# Isolating Noise: Part 3

by | Feb 9, 2021

This Edition of HPLC solutions is looking at the way the detector time constant can be used to reduce baseline noise.

In the last HPLC Solutions #111, we looked at the influence of signal averaging on baseline noise for a simulated chromatogram. Let’s look now at how the detector time constant can be used to reduce baseline noise. The detector time constant (also called a noise filter) usually is selected through the detector control menu of the HPLC system controller. In its simplest form it is a resistance-capacitance (R-C) filter that you may have seen described in a physics textbook. More sophisticated versions use electronic noise filters that can provide additional smoothing functions. In the present case, we built our own R-C filter with a time constant of 0.15 sec from parts we purchased at a local electronics hobby shop for <\$5.

At one point our laboratory suffered from acute 60 Hz electronic noise on the main power circuit. We suspected that this originated from several environmental chambers that we were forced to operate on the same circuit because of power limitations in the building. A typical baseline is shown at the top of Figure 1. The detector output was 1 V / absorbance unit (AU), so the ≈15 mV noise band translates into (15 mV) x (1 V / 1000 mV) x (1 AU / V) = 1.5 x 10-2 AU of noise. I don’t recall what the detector specifications were, but 5 x 10-6 AU was typical for detectors at that time. The detector was definitely out of specifications according to the baseline noise.

Figure 1

The high-frequency, 60 Hz (US) or 50 Hz (rest of the world) noise that is observed in the upper chromatogram of Figure 1 is the best kind of noise to have, because it can be reduced very easily using a simple R-C filter or other noise-filtering device. When we applied a 0.15-sec time constant to the signal, the resulting baseline looked like that of the lower trace in Figure 1. This still looks pretty bad, until you look at the y-axis scale. A noise band of ≈0.04 mV translates into (0.04 mV) x (1V / 1000 mV) x (1 AU / V) = 4 x 10-5 AU. This is still about 10-fold larger than the detector specification, but considering where we started, it is an amazing 375-fold reduction in noise! I suspect that a filter with a larger time constant would reduce the noise even more.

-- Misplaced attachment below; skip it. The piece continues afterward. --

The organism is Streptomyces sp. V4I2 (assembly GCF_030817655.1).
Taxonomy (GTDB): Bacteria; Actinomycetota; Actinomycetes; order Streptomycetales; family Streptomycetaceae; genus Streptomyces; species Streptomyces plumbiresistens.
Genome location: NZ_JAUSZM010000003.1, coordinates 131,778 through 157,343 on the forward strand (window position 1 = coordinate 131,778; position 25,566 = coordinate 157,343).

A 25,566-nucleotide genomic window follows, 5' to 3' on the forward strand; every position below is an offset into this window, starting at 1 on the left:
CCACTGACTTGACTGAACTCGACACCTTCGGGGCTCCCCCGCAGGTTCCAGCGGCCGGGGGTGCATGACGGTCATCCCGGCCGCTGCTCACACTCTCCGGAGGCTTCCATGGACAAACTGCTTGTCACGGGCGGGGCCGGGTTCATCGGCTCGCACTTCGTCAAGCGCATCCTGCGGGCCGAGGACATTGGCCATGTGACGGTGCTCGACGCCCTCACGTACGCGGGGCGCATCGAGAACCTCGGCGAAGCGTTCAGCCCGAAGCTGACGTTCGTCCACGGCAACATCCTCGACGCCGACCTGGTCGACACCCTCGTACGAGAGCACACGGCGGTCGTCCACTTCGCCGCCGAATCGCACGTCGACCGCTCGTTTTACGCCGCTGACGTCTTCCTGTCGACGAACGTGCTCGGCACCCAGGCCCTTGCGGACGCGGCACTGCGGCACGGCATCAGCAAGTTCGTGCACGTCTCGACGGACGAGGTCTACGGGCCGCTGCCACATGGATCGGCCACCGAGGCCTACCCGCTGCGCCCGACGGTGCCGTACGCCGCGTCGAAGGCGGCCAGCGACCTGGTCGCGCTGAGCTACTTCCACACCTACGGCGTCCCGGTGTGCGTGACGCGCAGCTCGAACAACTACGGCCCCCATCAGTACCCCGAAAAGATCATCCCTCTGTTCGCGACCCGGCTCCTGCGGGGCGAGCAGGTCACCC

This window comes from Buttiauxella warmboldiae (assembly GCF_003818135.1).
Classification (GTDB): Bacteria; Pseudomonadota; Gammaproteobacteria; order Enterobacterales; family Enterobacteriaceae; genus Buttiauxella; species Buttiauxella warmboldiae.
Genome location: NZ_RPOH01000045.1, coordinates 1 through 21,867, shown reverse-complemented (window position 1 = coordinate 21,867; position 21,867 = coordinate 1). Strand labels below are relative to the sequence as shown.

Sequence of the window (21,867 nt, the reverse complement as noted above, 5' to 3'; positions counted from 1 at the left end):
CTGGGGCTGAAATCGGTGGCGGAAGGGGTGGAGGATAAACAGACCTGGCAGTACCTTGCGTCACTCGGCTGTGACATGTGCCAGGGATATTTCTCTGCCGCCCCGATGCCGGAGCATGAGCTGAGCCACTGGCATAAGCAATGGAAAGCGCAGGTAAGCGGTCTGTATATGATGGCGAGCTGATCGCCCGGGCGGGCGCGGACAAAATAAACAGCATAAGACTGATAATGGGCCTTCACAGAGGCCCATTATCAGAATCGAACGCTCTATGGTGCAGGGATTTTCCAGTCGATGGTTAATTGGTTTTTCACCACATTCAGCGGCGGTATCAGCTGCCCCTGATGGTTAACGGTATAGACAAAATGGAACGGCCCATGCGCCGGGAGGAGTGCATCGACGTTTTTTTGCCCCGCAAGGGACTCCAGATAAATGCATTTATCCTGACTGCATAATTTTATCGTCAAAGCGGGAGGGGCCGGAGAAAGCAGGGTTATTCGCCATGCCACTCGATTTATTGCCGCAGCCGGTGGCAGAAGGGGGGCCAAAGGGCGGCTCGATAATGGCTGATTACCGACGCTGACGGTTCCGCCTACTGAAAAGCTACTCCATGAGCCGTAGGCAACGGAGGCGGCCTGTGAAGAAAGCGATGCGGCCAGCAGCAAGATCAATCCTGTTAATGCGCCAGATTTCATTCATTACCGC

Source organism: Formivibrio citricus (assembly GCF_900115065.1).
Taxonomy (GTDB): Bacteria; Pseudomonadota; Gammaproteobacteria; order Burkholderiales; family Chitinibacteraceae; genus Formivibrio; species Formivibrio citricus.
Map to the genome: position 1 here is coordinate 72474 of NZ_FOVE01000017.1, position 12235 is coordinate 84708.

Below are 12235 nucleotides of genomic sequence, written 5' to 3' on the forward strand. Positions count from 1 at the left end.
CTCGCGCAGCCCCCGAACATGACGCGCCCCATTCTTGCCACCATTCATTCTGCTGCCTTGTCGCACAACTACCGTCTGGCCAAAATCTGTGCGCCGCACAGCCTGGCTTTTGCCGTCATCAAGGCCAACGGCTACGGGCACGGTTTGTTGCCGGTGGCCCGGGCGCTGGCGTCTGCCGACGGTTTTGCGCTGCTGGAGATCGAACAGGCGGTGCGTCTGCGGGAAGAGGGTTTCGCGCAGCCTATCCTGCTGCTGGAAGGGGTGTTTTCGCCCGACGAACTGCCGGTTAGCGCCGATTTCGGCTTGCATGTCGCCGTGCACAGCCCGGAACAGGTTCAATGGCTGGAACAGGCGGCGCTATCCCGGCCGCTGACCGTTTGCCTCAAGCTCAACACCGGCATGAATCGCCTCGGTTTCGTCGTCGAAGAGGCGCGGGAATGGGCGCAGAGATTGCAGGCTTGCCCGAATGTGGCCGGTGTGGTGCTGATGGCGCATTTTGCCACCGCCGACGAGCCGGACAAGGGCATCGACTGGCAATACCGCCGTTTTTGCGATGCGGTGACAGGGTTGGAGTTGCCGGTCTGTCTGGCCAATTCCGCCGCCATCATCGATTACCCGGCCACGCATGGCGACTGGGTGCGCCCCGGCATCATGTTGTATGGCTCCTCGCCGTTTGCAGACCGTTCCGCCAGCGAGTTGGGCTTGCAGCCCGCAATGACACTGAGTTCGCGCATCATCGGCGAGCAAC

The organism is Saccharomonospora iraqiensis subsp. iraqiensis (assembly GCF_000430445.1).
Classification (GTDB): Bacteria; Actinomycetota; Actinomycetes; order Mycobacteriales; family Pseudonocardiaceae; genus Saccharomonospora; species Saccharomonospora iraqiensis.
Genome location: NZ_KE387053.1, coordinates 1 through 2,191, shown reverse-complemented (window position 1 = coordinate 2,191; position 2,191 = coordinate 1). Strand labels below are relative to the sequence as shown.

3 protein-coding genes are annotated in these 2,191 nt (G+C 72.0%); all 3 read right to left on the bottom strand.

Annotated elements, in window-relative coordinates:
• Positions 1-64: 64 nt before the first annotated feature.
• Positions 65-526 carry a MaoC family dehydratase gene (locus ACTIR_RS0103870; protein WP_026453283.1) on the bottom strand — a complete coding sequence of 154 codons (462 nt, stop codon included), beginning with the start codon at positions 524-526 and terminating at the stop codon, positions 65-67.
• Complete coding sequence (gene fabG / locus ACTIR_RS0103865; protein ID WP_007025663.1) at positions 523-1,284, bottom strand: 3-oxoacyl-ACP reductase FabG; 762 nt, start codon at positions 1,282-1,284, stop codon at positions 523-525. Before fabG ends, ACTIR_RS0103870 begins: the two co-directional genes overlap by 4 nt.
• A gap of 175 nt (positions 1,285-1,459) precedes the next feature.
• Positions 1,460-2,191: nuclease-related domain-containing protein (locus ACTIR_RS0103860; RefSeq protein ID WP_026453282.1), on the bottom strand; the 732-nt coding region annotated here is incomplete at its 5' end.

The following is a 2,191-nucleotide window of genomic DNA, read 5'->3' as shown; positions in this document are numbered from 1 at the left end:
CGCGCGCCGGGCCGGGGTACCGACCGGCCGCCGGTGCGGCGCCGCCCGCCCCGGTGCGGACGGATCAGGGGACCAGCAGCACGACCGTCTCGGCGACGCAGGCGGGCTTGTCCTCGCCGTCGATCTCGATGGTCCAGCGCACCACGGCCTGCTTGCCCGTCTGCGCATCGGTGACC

A good rule of thumb for selection of the detector time constant is that it should be no larger than ≈1/10 of the baseline peak width of the first peak of interest. This means that the 0.15-sec time constant used in Figure 1 should be adequate for peak widths of 1.5 sec or larger. What does this translate to in terms of real peaks? A quick calculation will show that the most common column, a 150 x 4.6 mm, 5 µm particle column operated at 1.5 mL/min will have a peak width of about 5 sec for a peak with k = 1. With smaller, 50 x 2.1 mm, 2- or 3 µm column run at 0.5 mL/min, the same peak will have a width of 1.2-1.5 sec. So you can see that the 0.15-sec time constant filter should not compromise any of these peaks.

This blog article series is produced in collaboration with John Dolan, best known as one of the world’s foremost HPLC troubleshooting authorities. He is also known for his research with Lloyd Snyder, which resulted in more than 100 technical publications and three books. If you have any questions about this article send them to TechTips@sepscience.com

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